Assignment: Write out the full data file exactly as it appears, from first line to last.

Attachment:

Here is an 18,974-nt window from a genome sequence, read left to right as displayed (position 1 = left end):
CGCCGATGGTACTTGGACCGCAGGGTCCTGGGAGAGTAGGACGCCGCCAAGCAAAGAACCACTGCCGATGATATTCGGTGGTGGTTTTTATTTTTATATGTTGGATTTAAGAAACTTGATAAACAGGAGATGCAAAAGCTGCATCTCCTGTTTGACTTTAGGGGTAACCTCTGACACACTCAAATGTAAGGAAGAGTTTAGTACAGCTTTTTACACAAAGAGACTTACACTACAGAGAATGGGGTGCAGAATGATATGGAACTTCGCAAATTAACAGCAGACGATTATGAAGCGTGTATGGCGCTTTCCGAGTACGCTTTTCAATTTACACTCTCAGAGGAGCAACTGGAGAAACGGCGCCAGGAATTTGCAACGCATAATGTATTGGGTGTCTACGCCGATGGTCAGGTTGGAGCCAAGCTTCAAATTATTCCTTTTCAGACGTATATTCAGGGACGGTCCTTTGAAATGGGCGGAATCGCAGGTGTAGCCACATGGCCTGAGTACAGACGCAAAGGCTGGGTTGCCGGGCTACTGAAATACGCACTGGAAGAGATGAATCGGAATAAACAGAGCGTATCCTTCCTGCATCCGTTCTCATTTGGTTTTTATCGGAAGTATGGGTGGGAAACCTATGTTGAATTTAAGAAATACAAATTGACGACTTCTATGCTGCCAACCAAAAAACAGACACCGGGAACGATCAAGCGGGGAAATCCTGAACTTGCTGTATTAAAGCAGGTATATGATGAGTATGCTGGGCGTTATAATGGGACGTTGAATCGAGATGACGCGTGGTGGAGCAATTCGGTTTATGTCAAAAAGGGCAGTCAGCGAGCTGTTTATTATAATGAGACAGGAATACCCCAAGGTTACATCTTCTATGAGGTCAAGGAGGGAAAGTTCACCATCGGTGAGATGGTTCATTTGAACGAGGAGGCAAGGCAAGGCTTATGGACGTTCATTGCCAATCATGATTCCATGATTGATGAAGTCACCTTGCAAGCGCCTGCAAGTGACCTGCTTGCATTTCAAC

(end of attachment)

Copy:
Here is an 18,974-nt window from a genome sequence, read left to right as displayed (position 1 = left end):
CGCCGATGGTACTTGGACCGCAGGGTCCTGGGAGAGTAGGACGCCGCCAAGCAAAGAACCACTGCCGATGATATTCGGTGGTGGTTTTTATTTTTATATGTTGGATTTAAGAAACTTGATAAACAGGAGATGCAAAAGCTGCATCTCCTGTTTGACTTTAGGGGTAACCTCTGACACACTCAAATGTAAGGAAGAGTTTAGTACAGCTTTTTACACAAAGAGACTTACACTACAGAGAATGGGGTGCAGAATGATATGGAACTTCGCAAATTAACAGCAGACGATTATGAAGCGTGTATGGCGCTTTCCGAGTACGCTTTTCAATTTACACTCTCAGAGGAGCAACTGGAGAAACGGCGCCAGGAATTTGCAACGCATAATGTATTGGGTGTCTACGCCGATGGTCAGGTTGGAGCCAAGCTTCAAATTATTCCTTTTCAGACGTATATTCAGGGACGGTCCTTTGAAATGGGCGGAATCGCAGGTGTAGCCACATGGCCTGAGTACAGACGCAAAGGCTGGGTTGCCGGGCTACTGAAATACGCACTGGAAGAGATGAATCGGAATAAACAGAGCGTATCCTTCCTGCATCCGTTCTCATTTGGTTTTTATCGGAAGTATGGGTGGGAAACCTATGTTGAATTTAAGAAATACAAATTGACGACTTCTATGCTGCCAACCAAAAAACAGACACCGGGAACGATCAAGCGGGGAAATCCTGAACTTGCTGTATTAAAGCAGGTATATGATGAGTATGCTGGGCGTTATAATGGGACGTTGAATCGAGATGACGCGTGGTGGAGCAATTCGGTTTATGTCAAAAAGGGCAGTCAGCGAGCTGTTTATTATAATGAGACAGGAATACCCCAAGGTTACATCTTCTATGAGGTCAAGGAGGGAAAGTTCACCATCGGTGAGATGGTTCATTTGAACGAGGAGGCAAGGCAAGGCTTATGGACGTTCATTGCCAATCATGATTCCATGATTGATGAAGTCACCTTGCAAGCGCCTGCAAGTGACCTGCTTGCATTTCAAC